The musical rest is defined as being a pause during which no sound is heard until the next tone is sounded. And the same goes for a musician who makes a long pause, which is then ended by thundering applause from an enraptured audience. This is exactly what happened on 9 May 1965, the day on which Vladimir Horowitz stepped onto the stage at Carnegie Hall after an absence of 12 years.
As so often, the maestro ignored all types of works from Viennese Classicism, and certainly no one missed them. Busoni’s arrangement of Bach’s Toccata in C major, BWV 564 is precise, has enormous presence and is yet impressively transparent; Schumann’s Fantasy op. 17 is emotional, at times breathless and charming; Horowitz captures the spirit of Scriabin and Chopin with virtuosity and heartfelt emotion, allowing the works to waft over the audience.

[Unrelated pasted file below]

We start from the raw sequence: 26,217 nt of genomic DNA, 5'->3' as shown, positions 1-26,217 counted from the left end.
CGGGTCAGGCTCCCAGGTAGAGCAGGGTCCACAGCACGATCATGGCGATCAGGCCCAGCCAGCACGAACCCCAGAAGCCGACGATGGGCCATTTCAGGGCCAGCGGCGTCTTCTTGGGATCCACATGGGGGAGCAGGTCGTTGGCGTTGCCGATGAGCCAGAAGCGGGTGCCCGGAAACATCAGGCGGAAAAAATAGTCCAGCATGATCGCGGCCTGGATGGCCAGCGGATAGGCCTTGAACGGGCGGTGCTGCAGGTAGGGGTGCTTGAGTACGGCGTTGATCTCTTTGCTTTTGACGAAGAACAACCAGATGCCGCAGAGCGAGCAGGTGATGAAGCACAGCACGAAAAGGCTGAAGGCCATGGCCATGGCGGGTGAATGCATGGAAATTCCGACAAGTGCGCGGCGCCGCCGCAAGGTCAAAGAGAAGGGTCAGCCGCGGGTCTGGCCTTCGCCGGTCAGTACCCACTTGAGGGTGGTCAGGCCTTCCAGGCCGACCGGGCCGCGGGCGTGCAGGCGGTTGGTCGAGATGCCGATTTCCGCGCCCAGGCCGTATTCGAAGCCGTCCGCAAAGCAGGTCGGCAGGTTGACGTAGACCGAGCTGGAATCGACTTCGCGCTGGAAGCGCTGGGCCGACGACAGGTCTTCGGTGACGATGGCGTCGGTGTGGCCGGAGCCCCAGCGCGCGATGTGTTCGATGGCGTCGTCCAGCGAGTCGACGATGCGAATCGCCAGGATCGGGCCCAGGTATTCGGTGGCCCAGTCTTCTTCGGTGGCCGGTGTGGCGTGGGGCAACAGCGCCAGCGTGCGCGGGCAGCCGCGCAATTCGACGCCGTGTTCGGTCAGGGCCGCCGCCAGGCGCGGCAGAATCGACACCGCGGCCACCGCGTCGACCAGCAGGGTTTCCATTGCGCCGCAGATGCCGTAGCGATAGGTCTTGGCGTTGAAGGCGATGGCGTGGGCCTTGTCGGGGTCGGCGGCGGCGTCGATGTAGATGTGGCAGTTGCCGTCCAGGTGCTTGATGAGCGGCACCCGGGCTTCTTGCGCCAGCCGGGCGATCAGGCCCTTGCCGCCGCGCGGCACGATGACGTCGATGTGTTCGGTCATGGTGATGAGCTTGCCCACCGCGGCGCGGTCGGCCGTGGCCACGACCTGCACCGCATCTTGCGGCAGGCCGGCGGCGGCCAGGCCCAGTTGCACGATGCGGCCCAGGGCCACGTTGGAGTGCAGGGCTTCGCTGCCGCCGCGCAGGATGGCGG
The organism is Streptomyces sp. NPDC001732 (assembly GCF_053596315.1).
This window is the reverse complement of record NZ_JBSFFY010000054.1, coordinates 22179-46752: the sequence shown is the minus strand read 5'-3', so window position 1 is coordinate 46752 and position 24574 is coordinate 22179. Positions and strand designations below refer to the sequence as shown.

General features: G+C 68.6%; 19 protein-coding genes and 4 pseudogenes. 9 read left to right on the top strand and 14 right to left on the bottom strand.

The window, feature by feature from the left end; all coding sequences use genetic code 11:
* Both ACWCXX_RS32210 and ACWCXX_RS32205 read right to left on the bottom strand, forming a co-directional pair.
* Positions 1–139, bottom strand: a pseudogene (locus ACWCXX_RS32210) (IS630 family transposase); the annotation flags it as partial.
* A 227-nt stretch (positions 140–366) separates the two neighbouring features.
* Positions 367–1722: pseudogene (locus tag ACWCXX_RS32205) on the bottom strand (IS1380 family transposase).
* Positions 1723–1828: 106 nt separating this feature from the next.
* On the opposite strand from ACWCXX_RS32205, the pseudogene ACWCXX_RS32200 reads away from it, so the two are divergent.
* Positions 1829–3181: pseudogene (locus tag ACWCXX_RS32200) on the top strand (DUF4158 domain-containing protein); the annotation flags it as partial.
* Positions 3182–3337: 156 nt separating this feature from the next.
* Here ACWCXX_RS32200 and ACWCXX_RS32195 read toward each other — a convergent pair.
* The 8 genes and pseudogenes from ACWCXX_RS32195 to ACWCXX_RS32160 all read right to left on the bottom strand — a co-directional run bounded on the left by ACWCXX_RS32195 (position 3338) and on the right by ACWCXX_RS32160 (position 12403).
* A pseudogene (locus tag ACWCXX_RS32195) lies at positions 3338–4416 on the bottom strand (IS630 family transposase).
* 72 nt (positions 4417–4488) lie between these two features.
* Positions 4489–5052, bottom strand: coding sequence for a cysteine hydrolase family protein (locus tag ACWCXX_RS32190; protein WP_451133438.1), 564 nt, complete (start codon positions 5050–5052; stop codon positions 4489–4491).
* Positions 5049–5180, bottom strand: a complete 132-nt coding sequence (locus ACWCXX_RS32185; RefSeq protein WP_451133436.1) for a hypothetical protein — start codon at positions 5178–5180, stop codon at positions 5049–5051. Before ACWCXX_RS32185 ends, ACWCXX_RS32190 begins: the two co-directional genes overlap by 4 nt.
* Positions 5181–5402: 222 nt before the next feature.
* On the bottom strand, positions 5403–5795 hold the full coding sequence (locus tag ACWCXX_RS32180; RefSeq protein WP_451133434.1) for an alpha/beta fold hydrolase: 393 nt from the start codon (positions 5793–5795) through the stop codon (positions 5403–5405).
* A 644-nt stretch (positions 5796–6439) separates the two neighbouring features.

As a finale to this celebrated comeback, Horowitz performs a delightfully light and fresh rendering of Moszkowski’s Etude in A major, op. 27, and brings the evening to a peaceful end with Schumann’s unique “Träumerei” (“Dreaming”) from Kinderszenen (“Scenes from Childhood”). In this live recording of just one of several comebacks, the discerning listener will notice the tension and nervousness at this literally high-temperature event – the noisy air-conditioning had been shut at the request of the recording engineers.